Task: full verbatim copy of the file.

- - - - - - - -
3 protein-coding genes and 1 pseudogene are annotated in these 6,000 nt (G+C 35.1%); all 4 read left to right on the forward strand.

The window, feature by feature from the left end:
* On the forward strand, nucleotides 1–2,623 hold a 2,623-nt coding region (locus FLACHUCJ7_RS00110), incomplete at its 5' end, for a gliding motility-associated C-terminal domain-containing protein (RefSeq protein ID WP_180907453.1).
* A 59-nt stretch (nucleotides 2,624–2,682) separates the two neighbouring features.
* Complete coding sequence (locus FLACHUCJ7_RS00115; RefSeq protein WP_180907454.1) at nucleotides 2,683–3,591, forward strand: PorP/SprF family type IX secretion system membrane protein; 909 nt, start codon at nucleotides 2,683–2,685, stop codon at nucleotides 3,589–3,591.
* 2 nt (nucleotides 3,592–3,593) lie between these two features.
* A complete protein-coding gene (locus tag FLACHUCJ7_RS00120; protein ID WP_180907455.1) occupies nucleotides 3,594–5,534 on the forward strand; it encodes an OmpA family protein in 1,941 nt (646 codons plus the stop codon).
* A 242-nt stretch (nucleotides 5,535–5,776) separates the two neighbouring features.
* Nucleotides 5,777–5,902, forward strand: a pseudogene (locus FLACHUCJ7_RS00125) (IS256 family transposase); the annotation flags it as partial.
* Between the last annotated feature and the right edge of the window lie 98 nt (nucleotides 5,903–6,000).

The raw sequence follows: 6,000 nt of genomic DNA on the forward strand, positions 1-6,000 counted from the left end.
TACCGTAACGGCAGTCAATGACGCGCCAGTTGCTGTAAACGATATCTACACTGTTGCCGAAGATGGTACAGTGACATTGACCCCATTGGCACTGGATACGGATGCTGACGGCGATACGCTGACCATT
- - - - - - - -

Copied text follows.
3 protein-coding genes and 1 pseudogene are annotated in these 6,000 nt (G+C 35.1%); all 4 read left to right on the forward strand.

The window, feature by feature from the left end:
* On the forward strand, nucleotides 1–2,623 hold a 2,623-nt coding region (locus FLACHUCJ7_RS00110), incomplete at its 5' end, for a gliding motility-associated C-terminal domain-containing protein (RefSeq protein ID WP_180907453.1).
* A 59-nt stretch (nucleotides 2,624–2,682) separates the two neighbouring features.
* Complete coding sequence (locus FLACHUCJ7_RS00115; RefSeq protein WP_180907454.1) at nucleotides 2,683–3,591, forward strand: PorP/SprF family type IX secretion system membrane protein; 909 nt, start codon at nucleotides 2,683–2,685, stop codon at nucleotides 3,589–3,591.
* 2 nt (nucleotides 3,592–3,593) lie between these two features.
* A complete protein-coding gene (locus tag FLACHUCJ7_RS00120; protein ID WP_180907455.1) occupies nucleotides 3,594–5,534 on the forward strand; it encodes an OmpA family protein in 1,941 nt (646 codons plus the stop codon).
* A 242-nt stretch (nucleotides 5,535–5,776) separates the two neighbouring features.
* Nucleotides 5,777–5,902, forward strand: a pseudogene (locus FLACHUCJ7_RS00125) (IS256 family transposase); the annotation flags it as partial.
* Between the last annotated feature and the right edge of the window lie 98 nt (nucleotides 5,903–6,000).

The raw sequence follows: 6,000 nt of genomic DNA on the forward strand, positions 1-6,000 counted from the left end.
TACCGTAACGGCAGTCAATGACGCGCCAGTTGCTGTAAACGATATCTACACTGTTGCCGAAGATGGTACAGTGACATTGACCCCATTGGCACTGGATACGGATGCTGACGGCGATACGCTGACCATT